- Shaun Forest
The climate emergency is making it increasingly vital to move away from fossil fuels as we enter the next decade. Renewable, carbon-neutral energy sources should account for a large portion of our electricity generation.
Governments and corporations all throughout the world have announced fresh plans and commitments to become carbon neutral by 2030 or 2050. Restructuring electricity generating is a key component of their strategy.
And certain countries are leading the way in this new energy revolution, from which we may all learn. The following are the top six countries in the world when it comes to renewable energy.
List Of 6 Top Countries Leading In Renewable Energy
Iceland is the first country on the list.
Iceland has been producing nearly 100% of its electricity from renewable sources since the 1980s. It is a small, thinly populated island nation with a population of roughly 365,000 inhabitants located between the North Atlantic and Arctic oceans.
Iceland is a great location for hydroelectric and geothermal energy generation due to its geographical location. In actuality, hydropower accounted for 73 percent of Iceland's electricity in 2015, with geothermal power accounting for the remaining 27%.
Iceland is now the world's largest generator of green energy per capita, a title it proudly claims.
Norway is the second most populous country in the world.
Norway, which is not far behind Iceland, generates a stunning 98 percent of its electricity from renewable sources.
Norway is a Scandinavian country with a population of 5.4 million people who rely on hydropower for 96% of their electricity since the late 1800s.
Norway, on the other hand, intends to diversify its electricity generation by looking into new sources of renewable energy. Offshore wind and solar farms are two of the most notable examples.
They have the ability to generate vast amounts of energy without taking up a lot of area.
Norway would be leading the way for many countries to follow in its footsteps and use their offshore wind and solar capacity for a better future by pioneering these technologies and their widespread adoption.
3. Costa Rica
Costa Rica is located on the other side of the globe from Iceland and Norway. It has a far bigger population, approaching 5 million people, although having a much smaller land area (51,100 km2).
Nonetheless, in 2019, Costa Rica generated almost 100 percent of its electricity from renewable sources, a remarkable feat. Hydroelectricity provided 78 percent of their electricity, while wind and geothermal each provided ten percent.
Solar energy, surprisingly, accounted for only 0.84 percent of the total. But what exactly does this imply? Costa Rica has demonstrated to the rest of the world that you don't have to live in a country with sunny deserts or windy plains to reject fossil fuels; all you have to do is look around and make use of the natural renewable resources available to you.
When it comes to environmental issues like conserving the world's largest rainforest, Brazil's new government has been less than cooperative.
It is, however, still a significant player in the area of renewable energy. Renewable energy supplies more than 75% of this massive country's electricity.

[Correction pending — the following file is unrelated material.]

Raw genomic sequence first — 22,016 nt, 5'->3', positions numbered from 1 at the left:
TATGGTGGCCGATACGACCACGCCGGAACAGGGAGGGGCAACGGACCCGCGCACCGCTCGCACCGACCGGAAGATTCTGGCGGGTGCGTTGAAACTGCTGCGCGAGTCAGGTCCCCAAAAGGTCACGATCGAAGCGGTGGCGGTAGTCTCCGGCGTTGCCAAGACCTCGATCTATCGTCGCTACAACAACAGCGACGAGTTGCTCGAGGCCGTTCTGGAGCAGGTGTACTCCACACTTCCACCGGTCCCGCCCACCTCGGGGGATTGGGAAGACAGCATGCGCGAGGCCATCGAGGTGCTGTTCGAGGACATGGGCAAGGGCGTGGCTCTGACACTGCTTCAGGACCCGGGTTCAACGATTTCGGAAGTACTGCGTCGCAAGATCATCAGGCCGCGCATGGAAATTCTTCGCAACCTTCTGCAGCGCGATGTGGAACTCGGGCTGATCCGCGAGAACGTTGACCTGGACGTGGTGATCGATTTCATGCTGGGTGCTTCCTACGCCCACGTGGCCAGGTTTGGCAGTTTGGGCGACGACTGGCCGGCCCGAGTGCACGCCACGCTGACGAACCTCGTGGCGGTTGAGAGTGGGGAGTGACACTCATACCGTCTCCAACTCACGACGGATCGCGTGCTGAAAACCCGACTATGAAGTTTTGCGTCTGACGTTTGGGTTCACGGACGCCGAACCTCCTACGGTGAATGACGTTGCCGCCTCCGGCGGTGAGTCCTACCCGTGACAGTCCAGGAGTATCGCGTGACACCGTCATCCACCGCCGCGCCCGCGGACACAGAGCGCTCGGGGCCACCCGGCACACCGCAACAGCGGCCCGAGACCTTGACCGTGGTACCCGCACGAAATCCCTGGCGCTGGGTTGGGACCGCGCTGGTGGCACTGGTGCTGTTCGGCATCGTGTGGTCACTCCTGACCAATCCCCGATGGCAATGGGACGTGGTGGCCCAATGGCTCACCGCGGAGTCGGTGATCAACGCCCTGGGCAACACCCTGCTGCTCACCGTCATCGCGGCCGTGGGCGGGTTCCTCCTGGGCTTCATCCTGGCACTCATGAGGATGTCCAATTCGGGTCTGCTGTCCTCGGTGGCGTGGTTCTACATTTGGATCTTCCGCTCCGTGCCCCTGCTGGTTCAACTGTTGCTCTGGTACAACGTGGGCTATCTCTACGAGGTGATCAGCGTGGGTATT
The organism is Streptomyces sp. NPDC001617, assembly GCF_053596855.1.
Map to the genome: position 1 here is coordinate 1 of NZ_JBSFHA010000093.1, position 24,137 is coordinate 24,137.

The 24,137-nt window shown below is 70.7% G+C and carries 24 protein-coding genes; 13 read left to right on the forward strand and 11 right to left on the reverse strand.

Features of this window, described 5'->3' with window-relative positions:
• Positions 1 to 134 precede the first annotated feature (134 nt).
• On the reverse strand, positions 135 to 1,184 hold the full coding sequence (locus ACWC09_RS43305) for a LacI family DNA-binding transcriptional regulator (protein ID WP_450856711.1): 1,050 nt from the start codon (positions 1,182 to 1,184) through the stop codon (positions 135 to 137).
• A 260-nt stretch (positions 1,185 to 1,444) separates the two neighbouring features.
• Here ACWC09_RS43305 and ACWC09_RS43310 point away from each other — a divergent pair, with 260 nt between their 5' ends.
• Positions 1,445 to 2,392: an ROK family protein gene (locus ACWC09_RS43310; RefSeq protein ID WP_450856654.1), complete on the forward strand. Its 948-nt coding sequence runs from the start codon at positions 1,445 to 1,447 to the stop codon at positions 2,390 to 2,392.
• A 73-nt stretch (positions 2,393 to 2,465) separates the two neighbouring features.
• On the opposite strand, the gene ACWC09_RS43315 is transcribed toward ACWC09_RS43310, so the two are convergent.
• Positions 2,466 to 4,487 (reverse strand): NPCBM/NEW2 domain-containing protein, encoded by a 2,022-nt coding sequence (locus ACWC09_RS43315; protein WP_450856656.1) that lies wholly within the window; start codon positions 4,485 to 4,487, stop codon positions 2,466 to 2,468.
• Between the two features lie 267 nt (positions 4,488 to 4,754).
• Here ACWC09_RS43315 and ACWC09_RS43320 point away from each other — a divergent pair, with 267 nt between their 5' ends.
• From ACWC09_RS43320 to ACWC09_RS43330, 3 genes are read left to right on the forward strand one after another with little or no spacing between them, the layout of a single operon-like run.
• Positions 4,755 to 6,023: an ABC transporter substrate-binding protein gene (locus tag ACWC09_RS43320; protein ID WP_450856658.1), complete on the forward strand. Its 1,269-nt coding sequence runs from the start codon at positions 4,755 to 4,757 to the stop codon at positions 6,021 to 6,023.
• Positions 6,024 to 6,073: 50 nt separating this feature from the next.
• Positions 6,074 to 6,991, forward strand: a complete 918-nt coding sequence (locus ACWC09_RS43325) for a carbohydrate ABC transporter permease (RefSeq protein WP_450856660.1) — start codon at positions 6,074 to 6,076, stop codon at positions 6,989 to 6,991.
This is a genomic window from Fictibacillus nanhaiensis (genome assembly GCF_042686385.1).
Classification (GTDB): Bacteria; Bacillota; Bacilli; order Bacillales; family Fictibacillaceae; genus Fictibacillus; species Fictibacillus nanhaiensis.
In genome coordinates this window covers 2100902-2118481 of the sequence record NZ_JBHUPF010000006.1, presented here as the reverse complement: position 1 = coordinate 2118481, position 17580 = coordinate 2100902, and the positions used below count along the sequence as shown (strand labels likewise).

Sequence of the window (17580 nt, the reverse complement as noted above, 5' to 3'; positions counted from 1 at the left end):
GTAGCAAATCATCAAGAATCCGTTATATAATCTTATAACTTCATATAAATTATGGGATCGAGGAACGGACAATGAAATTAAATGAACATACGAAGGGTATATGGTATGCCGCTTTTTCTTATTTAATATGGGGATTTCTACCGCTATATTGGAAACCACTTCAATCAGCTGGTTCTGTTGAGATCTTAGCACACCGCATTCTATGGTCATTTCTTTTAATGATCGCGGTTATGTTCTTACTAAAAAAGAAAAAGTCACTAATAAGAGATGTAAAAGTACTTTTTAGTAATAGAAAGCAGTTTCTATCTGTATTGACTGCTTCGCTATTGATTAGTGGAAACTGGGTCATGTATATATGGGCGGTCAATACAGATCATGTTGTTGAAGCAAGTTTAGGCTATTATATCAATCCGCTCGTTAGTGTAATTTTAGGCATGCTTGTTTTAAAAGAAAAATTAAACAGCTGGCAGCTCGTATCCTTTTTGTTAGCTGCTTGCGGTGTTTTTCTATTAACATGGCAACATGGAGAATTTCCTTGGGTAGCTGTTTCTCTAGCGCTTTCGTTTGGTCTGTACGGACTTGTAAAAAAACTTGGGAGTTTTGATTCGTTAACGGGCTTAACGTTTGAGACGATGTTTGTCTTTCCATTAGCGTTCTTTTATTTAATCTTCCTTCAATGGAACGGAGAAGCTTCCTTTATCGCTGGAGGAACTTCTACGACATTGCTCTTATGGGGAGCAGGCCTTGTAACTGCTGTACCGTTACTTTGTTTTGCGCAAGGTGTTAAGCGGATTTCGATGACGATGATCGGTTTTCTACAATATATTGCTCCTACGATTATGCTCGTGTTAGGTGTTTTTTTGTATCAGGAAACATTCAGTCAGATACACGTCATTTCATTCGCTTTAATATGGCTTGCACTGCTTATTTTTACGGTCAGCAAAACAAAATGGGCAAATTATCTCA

Brazil's usage of biofuels in the transportation sector, however, sets it apart from other countries. (Learn more about the Future of Biofuels).
Brazil is regarded as a world leader in the field of biofuels. It makes bio-ethanol and uses it to power its transportation industry, thanks to its abundant corn.
In Brazil, a mixture of gasoline and ethanol fuels more than 73 percent of all autos. As a result, the industry emits far less CO2 than it would otherwise.
As a result, Brazil serves as an excellent model for other countries looking to decarbonize their private energy sector, which is a necessary step toward being carbon neutral in the near future.
Although China is the world's largest emitter of CO2, it is also the world's largest investor in renewable energy both at home and abroad. Many governments have been wary about investing substantial sums of money in this cause.
China, on the other hand, has pledged more than USD 750 billion between 2010 and 2019. Indeed, they have invested more than twice as much as the runner-up, the United States. Furthermore, China is the country with the most renewable energy investments abroad.
This is owing to their massive manufacturing capabilities. It enables domestic enterprises to grow their operations internationally and invest in developing countries' technology. Six of the top ten solar panel manufacturers in the world are Chinese firms.
As a result, China is a world leader in terms of renewable energy spending and investment.
Perhaps the most surprise addition on this list of Top Countries Leading in Renewable Energy in 2020 is this one. In terms of household solar panel installation, Bangladesh is the fastest-growing country.
Solar energy is presently used in about 3.5 million Bangladeshi homes.
This not only helps the country minimise its carbon impact, but it also helps its residents enjoy better lives.
It results in a more stable electrical grid and more work prospects in the energy industry.
This is big in a country where more than a quarter of the rural population lacks access to electricity.
Bangladesh is demonstrating to the rest of the world that building a more sustainable future is about more than just reducing emissions; it is also about improving people's lives.
Of course, there are many more countries that are at the forefront of using renewable energy sources to improve our planet.
Every country must contribute to a greener future for humanity, whether through research and development, investment, or policy changes.